ThinkingNICE guidance on IAQ: Architects & builders encouraged to adopt a whole-building approach to heating and ventilation

New guidance from NICE is driving greater awareness of air quality in homes – with the intention of reducing public exposure to indoor pollutants.
Content Team1 month ago5 min

NICE is urging local authorities and the public to be aware of the air quality in their homes and to reduce their exposure to indoor pollutants.

Recommendations in new draft guidance from NICE provide advice on ways to reduce exposure to indoor air pollution in everyday life as well as measures local councils, landlords, architects and builders can take.

Architects and builders are also being asked to adopt a whole-building approach to heating

According to NICE, exposure to indoor air pollution from cookers, damp, cleaning products and fires, can irritate the lungs and exacerbate asthma symptoms. The new guidance says people should ensure rooms are well ventilated, by opening windows or using extractor fans, when cooking, drying clothes inside, using household sprays or solvents and paints.

Risks are higher for some

People with compromised immune systems such as pregnant women are advised to reduce their use of aerosols and household cleaning sprays which can all emit pollutants. The risk is higher for older people, pregnant women, young children and people with pre-existing medical conditions and people who may have to spend a lot of time at home.

The new guidance comes after NICE published a quality standard on outdoor air pollution earlier this year. Some cities are imposing charges on high polluting vehicles that enter ultra-low emission zones. This guidance aims to raise people’s awareness of the effects of indoor air quality.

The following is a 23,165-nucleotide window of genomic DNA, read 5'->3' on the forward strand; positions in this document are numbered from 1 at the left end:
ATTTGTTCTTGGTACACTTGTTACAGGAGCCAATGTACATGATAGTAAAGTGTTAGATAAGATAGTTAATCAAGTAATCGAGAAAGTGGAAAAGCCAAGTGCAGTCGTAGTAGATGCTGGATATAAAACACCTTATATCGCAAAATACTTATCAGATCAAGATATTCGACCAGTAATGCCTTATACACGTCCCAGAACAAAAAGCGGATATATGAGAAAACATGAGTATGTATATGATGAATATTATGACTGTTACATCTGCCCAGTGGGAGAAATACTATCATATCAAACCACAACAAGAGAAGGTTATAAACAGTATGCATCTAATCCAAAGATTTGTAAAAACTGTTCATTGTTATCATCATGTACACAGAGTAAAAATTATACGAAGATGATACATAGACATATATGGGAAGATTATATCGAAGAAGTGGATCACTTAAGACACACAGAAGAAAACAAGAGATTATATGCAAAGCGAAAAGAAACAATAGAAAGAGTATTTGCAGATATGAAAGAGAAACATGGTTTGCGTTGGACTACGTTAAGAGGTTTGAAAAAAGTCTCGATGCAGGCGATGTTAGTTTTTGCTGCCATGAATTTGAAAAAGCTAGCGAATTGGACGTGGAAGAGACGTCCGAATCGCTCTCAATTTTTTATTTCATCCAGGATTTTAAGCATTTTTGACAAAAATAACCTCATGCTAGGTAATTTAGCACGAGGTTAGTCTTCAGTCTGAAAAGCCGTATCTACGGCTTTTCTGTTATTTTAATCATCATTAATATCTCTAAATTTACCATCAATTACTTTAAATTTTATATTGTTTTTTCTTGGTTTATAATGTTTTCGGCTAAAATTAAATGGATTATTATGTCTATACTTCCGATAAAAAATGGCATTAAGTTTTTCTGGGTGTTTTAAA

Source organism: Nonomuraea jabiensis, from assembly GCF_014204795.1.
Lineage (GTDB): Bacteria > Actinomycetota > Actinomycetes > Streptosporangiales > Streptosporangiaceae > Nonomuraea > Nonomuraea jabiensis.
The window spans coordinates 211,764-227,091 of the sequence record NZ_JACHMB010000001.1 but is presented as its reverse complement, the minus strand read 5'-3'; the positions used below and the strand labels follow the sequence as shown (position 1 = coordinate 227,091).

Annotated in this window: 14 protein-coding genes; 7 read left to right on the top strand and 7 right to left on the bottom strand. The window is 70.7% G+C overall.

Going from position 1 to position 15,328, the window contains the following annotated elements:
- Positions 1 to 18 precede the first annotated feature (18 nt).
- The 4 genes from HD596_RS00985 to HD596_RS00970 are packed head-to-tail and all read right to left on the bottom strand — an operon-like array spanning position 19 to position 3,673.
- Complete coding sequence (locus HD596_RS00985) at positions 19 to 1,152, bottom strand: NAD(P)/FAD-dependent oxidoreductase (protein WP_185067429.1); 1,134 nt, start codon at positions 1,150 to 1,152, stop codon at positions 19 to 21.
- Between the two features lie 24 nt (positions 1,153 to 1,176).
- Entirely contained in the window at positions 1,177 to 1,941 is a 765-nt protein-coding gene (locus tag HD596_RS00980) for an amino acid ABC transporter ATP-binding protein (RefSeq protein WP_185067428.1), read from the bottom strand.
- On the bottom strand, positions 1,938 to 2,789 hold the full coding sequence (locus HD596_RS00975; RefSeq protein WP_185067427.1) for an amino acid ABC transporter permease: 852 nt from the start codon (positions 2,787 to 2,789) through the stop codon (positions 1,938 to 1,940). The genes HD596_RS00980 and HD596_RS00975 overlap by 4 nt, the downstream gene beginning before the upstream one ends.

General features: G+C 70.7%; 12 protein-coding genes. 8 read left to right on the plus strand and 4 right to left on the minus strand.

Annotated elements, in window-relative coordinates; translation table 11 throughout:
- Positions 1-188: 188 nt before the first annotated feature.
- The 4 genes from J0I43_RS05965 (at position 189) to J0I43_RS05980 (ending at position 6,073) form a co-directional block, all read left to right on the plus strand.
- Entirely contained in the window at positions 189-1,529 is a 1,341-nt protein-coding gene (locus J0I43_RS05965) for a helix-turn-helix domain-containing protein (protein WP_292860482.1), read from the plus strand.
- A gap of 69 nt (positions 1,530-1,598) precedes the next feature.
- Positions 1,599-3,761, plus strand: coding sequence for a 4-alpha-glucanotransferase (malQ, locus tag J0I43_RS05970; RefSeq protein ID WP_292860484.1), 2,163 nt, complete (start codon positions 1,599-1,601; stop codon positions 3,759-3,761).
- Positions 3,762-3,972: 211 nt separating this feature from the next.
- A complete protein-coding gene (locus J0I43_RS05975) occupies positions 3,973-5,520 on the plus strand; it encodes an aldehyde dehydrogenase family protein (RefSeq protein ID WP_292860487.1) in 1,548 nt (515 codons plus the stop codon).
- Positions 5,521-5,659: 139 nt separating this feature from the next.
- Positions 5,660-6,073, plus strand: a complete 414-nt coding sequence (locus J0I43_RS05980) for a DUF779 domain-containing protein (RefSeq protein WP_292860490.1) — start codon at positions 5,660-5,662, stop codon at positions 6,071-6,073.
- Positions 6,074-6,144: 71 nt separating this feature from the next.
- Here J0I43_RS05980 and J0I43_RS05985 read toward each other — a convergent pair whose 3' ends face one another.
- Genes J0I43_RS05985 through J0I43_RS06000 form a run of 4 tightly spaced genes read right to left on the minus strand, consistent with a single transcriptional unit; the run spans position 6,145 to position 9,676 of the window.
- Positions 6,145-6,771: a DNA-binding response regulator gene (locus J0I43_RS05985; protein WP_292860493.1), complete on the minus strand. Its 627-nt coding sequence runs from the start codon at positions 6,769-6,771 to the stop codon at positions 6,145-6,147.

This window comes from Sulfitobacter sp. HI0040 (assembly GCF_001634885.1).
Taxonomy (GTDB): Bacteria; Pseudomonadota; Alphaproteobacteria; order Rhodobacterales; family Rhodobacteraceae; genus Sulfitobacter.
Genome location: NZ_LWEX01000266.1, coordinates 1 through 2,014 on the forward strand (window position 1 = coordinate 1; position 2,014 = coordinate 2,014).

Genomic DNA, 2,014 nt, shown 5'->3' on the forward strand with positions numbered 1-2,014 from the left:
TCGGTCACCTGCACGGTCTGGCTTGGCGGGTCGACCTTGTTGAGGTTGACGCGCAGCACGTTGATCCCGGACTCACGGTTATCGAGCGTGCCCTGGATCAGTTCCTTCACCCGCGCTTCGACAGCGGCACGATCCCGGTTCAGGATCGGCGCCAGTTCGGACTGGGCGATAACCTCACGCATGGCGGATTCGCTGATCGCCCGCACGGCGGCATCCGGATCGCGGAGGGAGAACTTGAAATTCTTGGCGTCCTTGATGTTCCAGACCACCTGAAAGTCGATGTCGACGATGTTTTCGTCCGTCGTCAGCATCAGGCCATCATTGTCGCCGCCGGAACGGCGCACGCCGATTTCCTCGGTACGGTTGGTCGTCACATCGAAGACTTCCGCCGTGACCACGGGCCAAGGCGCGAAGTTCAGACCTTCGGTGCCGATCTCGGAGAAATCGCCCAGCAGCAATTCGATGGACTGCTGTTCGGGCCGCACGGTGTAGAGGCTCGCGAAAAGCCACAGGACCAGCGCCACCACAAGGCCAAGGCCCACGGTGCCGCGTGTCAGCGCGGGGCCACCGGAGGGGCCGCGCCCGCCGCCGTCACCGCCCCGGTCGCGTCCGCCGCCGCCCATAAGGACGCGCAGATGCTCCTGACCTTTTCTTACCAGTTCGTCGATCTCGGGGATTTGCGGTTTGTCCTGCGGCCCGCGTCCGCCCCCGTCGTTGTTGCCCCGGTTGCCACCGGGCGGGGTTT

Encourage whole-building approach

Architects and builders are also being asked to adopt a whole-building approach to heating and ventilation in their designs in order to minimise exposure to particulate matter. This includes situating windows away from sources of outdoor air pollution and using building materials that emit low levels of formaldehyde and VOCs.

Alan Maryon-Davis, honorary professor of public health, Kings College London and Chair of the NICE Public Health Advisory Committee said: “We are all very aware of the detrimental health effects of outdoor air pollution. But how many of us think about the air quality inside our homes? Many people spend most of their time at home indoors, and the pollutants we create through cooking and cleaning, or those arising from mould or building materials, can all too easily cause or exacerbate respiratory conditions and other health problems.

“It’s really important to raise awareness of this issue and take steps to reduce indoor pollutants as much as possible, especially for those who are more vulnerable to health problems aggravated by poor indoor air quality.”

To find more content on indoor air quality, click here

Content Team

Work in Mind is a content platform designed to give a voice to thinkers, businesses, journalists and regulatory bodies in the field of healthy buildings.

Subscribe to our newsletter